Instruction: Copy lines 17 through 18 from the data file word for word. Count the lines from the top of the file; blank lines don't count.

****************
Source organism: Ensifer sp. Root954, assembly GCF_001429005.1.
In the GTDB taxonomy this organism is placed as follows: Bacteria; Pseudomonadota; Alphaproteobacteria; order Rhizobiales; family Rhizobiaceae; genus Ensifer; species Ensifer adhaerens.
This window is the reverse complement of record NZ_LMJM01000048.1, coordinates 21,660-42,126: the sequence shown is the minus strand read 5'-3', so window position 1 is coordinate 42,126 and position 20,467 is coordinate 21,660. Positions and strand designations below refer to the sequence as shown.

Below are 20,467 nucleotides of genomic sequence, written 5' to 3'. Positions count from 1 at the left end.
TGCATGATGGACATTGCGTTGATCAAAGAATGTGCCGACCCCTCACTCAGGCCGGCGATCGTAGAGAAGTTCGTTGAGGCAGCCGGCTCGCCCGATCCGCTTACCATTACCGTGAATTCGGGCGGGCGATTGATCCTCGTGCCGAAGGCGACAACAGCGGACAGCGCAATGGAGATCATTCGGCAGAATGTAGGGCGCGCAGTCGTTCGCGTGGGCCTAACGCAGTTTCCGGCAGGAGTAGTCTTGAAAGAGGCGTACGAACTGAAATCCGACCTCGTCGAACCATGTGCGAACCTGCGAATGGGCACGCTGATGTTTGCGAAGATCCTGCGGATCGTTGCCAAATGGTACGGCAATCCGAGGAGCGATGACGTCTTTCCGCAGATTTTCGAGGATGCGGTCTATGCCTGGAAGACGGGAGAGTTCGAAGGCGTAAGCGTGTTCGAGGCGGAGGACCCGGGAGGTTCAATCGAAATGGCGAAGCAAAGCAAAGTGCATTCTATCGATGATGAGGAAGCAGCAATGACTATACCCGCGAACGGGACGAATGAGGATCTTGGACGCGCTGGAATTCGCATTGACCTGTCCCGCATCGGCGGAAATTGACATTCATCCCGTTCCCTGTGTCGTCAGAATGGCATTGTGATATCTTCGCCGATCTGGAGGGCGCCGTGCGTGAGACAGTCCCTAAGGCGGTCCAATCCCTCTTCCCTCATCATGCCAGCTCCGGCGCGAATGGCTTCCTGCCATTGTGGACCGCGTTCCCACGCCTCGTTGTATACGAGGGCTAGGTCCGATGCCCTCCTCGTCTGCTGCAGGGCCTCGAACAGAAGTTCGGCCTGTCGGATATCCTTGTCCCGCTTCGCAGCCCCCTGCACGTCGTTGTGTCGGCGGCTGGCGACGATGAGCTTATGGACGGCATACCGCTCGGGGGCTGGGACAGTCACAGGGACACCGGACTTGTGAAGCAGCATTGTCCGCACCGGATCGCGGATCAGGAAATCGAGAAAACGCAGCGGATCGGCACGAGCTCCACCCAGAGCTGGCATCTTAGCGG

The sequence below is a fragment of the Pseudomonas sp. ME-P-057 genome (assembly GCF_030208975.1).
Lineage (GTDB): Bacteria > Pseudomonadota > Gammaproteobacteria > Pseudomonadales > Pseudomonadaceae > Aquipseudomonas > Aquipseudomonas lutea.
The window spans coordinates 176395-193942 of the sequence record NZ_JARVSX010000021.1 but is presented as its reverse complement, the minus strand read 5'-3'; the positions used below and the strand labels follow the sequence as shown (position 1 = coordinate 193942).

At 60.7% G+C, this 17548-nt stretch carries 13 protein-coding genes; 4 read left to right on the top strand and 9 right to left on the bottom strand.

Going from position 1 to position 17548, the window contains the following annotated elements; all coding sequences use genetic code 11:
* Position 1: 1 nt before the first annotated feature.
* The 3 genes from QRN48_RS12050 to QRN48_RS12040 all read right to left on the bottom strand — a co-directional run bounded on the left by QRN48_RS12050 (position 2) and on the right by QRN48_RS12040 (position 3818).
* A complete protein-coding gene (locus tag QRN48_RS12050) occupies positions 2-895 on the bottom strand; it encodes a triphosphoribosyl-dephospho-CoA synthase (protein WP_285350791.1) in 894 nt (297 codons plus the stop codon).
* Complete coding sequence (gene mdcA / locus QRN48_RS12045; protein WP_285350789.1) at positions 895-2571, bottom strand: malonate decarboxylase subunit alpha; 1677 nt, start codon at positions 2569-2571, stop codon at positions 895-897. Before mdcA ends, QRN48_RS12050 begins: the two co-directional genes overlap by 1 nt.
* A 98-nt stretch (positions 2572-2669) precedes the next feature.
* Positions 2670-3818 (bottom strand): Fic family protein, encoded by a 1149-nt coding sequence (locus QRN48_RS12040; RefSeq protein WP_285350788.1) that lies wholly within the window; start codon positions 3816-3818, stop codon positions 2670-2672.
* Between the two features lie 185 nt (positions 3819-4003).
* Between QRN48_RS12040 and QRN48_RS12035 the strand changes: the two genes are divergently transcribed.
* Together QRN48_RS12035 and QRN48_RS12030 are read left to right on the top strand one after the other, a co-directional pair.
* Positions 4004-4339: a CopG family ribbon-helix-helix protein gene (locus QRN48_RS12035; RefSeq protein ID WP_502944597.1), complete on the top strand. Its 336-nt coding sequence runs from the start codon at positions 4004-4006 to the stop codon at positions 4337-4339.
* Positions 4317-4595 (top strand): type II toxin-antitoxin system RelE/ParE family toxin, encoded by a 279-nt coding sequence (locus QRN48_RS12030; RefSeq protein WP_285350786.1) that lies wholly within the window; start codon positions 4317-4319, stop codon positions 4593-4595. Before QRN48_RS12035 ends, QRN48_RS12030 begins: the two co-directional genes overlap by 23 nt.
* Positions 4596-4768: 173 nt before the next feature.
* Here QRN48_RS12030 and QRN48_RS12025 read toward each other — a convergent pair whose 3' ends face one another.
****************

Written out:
* Between the two features lie 185 nt (positions 3819-4003).
* Between QRN48_RS12040 and QRN48_RS12035 the strand changes: the two genes are divergently transcribed.